These kinds of attacks make traditional ATM skimmer scams look positively prehistoric by comparison. But the sad part is that even really crude skimming devices can be very lucrative and go undetected for months. I was reminded of this last week, when, for the third time in as many months, authorities discovered ATM skimmers at hospitals within a few miles of here. Local police believe the same thieves are responsible for planting all of the fraud devices, which are relatively unsophisticated but nonetheless enabled the theft of thousands of dollars over a period of several weeks.

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20
Sep 11

Gang Used 3D Printers for ATM Skimmers

An ATM skimmer gang stole more than $400,000 using skimming devices built with the help of high-tech 3D printers, federal prosecutors say.

Before I get to the gang, let me explain briefly how ATM skimmers work, and why 3D printing is a noteworthy development in this type of fraud. Many of the ATM skimmers profiled in my skimmer series are carefully hand-made and crafted to blend in with the targeted cash machine in both form and paint color. Some skimmer makers even ask customers for a photo of the targeted cash machine before beginning their work.

The skimmer components typically include a card skimmer that fits over the card acceptance slot and steals the data stored on the card’s magnetic stripe, and a pinhole camera built into a false panel that thieves can fit above or beside the PIN pad. If these components don’t match just-so, they’re more likely to be discovered and removed by customers or bank personnel, leaving the thieves without their stolen card data.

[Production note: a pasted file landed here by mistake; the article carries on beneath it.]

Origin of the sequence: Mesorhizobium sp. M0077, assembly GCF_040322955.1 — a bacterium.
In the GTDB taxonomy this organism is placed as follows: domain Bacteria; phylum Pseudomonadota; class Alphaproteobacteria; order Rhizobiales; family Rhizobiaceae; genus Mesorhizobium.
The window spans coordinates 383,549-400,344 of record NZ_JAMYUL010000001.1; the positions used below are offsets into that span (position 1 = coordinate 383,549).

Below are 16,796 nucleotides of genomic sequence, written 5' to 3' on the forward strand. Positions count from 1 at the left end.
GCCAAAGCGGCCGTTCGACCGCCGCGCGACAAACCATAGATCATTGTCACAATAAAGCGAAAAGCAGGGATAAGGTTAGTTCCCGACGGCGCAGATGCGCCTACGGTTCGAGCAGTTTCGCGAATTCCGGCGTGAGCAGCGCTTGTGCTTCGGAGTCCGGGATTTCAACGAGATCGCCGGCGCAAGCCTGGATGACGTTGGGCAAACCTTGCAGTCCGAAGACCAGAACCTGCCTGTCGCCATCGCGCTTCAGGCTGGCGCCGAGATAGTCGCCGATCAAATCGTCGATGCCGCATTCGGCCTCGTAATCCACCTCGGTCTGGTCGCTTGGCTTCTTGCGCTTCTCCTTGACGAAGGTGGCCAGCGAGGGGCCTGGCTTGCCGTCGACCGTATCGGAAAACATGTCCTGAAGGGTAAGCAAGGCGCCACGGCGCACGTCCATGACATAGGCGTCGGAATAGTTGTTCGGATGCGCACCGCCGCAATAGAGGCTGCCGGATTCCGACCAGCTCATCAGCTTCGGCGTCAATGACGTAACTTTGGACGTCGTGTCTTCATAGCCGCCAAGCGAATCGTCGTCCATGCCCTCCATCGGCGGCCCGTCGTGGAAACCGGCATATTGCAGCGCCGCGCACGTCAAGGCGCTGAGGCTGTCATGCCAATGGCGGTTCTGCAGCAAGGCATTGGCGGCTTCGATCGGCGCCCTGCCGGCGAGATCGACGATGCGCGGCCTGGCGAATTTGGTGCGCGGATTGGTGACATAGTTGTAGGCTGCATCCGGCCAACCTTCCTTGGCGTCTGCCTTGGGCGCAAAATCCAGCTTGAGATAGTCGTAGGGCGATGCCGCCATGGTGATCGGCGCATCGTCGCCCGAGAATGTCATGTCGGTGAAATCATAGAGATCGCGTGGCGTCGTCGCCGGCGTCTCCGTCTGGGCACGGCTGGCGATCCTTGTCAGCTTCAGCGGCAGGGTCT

Enter the 3D printer. This fascinating technology, explained succinctly in the video below from 3D printing company i.materialise, takes two dimensional computer images and builds them into three dimensional models by laying down successive layers of powder that are heated, shaped and hardened.

3D printing in action from i.materialise on Vimeo.

Apparently, word is spreading in the cybercrime underworld that 3D printers produce flawless skimmer devices with exacting precision. Last year, i-materialise blogged about receiving a client’s order for building a card skimmer. The company said it denied the request when it became clear the ordered product was a fraud device.

3D printer firm i.materialise received and promptly declined orders for this skimmer device - a card acceptance slot overlay

In June, a federal court indicted four men from South Texas (PDF) whom authorities say had reinvested the profits from skimming scams to purchase a 3D printer. According to statements by the U.S. Secret Service, the gang’s leader, Jason Lall of Houston, was sent to prison for ATM fraud in 2009. Lall was instrumental in obtaining skimming devices, and the gang soon found themselves needing to procure their own skimmers. The trouble is, skimmer kits aren’t cheap: They range from $2,000 to more than $10,000 per kit.

Secret Service agents said in court records that on May 4, 2011, their undercover informer engaged in a secretly taped discussion with the ring’s members about a strategy for obtaining new skimmers. John Paz of Houston, one of the defendants, was allegedly the techie who built the skimming devices using a 3-D printer that the suspects purchased together. The Secret Service allege they have Paz on tape explaining the purchase of the expensive printer.

“When [Lall was] put in jail, we asked, ‘What are we going to do?’ and we had to figure it out and that’s when we came up with this unit,” Paz allegedly told the undercover officer.